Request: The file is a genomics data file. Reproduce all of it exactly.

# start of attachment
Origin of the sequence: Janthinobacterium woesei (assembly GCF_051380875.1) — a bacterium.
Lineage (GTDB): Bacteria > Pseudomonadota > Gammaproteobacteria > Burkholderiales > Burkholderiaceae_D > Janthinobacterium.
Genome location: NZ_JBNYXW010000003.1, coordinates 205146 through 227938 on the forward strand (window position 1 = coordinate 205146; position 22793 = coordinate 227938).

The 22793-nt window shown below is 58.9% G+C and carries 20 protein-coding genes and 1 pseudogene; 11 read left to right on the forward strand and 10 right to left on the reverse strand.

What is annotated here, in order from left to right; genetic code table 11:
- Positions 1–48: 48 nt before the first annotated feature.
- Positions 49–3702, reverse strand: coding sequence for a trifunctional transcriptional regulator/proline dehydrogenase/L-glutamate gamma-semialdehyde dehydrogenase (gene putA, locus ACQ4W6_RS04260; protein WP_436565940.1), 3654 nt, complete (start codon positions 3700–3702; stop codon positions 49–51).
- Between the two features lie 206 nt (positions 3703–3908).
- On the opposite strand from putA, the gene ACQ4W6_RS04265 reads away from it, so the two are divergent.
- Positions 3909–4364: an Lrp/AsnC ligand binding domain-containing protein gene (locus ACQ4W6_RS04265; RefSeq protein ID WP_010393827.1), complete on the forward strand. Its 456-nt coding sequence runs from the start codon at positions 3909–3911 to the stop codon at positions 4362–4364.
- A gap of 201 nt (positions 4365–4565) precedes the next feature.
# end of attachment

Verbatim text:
Origin of the sequence: Janthinobacterium woesei (assembly GCF_051380875.1) — a bacterium.
Lineage (GTDB): Bacteria > Pseudomonadota > Gammaproteobacteria > Burkholderiales > Burkholderiaceae_D > Janthinobacterium.
Genome location: NZ_JBNYXW010000003.1, coordinates 205146 through 227938 on the forward strand (window position 1 = coordinate 205146; position 22793 = coordinate 227938).

The 22793-nt window shown below is 58.9% G+C and carries 20 protein-coding genes and 1 pseudogene; 11 read left to right on the forward strand and 10 right to left on the reverse strand.

What is annotated here, in order from left to right; genetic code table 11:
- Positions 1–48: 48 nt before the first annotated feature.
- Positions 49–3702, reverse strand: coding sequence for a trifunctional transcriptional regulator/proline dehydrogenase/L-glutamate gamma-semialdehyde dehydrogenase (gene putA, locus ACQ4W6_RS04260; protein WP_436565940.1), 3654 nt, complete (start codon positions 3700–3702; stop codon positions 49–51).
- Between the two features lie 206 nt (positions 3703–3908).
- On the opposite strand from putA, the gene ACQ4W6_RS04265 reads away from it, so the two are divergent.
- Positions 3909–4364: an Lrp/AsnC ligand binding domain-containing protein gene (locus ACQ4W6_RS04265; RefSeq protein ID WP_010393827.1), complete on the forward strand. Its 456-nt coding sequence runs from the start codon at positions 3909–3911 to the stop codon at positions 4362–4364.
- A gap of 201 nt (positions 4365–4565) precedes the next feature.